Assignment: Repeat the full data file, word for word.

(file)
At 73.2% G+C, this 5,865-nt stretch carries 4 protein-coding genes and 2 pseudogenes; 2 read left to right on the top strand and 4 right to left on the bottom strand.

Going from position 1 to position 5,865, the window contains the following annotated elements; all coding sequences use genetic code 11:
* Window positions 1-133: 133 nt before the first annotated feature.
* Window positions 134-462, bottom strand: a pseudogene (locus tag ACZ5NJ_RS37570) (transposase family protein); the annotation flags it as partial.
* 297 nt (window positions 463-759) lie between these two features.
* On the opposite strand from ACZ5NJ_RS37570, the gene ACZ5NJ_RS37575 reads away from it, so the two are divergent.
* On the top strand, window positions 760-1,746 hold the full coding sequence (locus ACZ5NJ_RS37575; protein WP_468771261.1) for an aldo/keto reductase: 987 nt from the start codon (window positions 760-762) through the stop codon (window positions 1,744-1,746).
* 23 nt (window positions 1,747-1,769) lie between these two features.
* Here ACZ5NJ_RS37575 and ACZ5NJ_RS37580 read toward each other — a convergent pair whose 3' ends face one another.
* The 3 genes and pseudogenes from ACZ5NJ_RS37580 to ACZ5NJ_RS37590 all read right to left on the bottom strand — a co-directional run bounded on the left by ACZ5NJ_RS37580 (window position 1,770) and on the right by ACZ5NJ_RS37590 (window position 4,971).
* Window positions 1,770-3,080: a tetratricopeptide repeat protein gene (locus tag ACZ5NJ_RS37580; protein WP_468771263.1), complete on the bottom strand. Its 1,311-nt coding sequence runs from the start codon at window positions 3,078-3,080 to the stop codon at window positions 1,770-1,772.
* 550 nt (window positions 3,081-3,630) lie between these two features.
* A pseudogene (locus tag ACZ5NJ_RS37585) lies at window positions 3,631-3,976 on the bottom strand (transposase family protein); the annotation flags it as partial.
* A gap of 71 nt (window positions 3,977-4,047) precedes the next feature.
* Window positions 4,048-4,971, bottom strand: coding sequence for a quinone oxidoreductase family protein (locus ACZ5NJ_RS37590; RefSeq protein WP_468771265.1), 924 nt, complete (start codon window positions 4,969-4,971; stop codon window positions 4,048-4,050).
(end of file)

At 73.2% G+C, this 5,865-nt stretch carries 4 protein-coding genes and 2 pseudogenes; 2 read left to right on the top strand and 4 right to left on the bottom strand.

Going from position 1 to position 5,865, the window contains the following annotated elements; all coding sequences use genetic code 11:
* Window positions 1-133: 133 nt before the first annotated feature.
* Window positions 134-462, bottom strand: a pseudogene (locus tag ACZ5NJ_RS37570) (transposase family protein); the annotation flags it as partial.
* 297 nt (window positions 463-759) lie between these two features.
* On the opposite strand from ACZ5NJ_RS37570, the gene ACZ5NJ_RS37575 reads away from it, so the two are divergent.
* On the top strand, window positions 760-1,746 hold the full coding sequence (locus ACZ5NJ_RS37575; protein WP_468771261.1) for an aldo/keto reductase: 987 nt from the start codon (window positions 760-762) through the stop codon (window positions 1,744-1,746).
* 23 nt (window positions 1,747-1,769) lie between these two features.
* Here ACZ5NJ_RS37575 and ACZ5NJ_RS37580 read toward each other — a convergent pair whose 3' ends face one another.
* The 3 genes and pseudogenes from ACZ5NJ_RS37580 to ACZ5NJ_RS37590 all read right to left on the bottom strand — a co-directional run bounded on the left by ACZ5NJ_RS37580 (window position 1,770) and on the right by ACZ5NJ_RS37590 (window position 4,971).
* Window positions 1,770-3,080: a tetratricopeptide repeat protein gene (locus tag ACZ5NJ_RS37580; protein WP_468771263.1), complete on the bottom strand. Its 1,311-nt coding sequence runs from the start codon at window positions 3,078-3,080 to the stop codon at window positions 1,770-1,772.
* 550 nt (window positions 3,081-3,630) lie between these two features.
* A pseudogene (locus tag ACZ5NJ_RS37585) lies at window positions 3,631-3,976 on the bottom strand (transposase family protein); the annotation flags it as partial.
* A gap of 71 nt (window positions 3,977-4,047) precedes the next feature.
* Window positions 4,048-4,971, bottom strand: coding sequence for a quinone oxidoreductase family protein (locus ACZ5NJ_RS37590; RefSeq protein WP_468771265.1), 924 nt, complete (start codon window positions 4,969-4,971; stop codon window positions 4,048-4,050).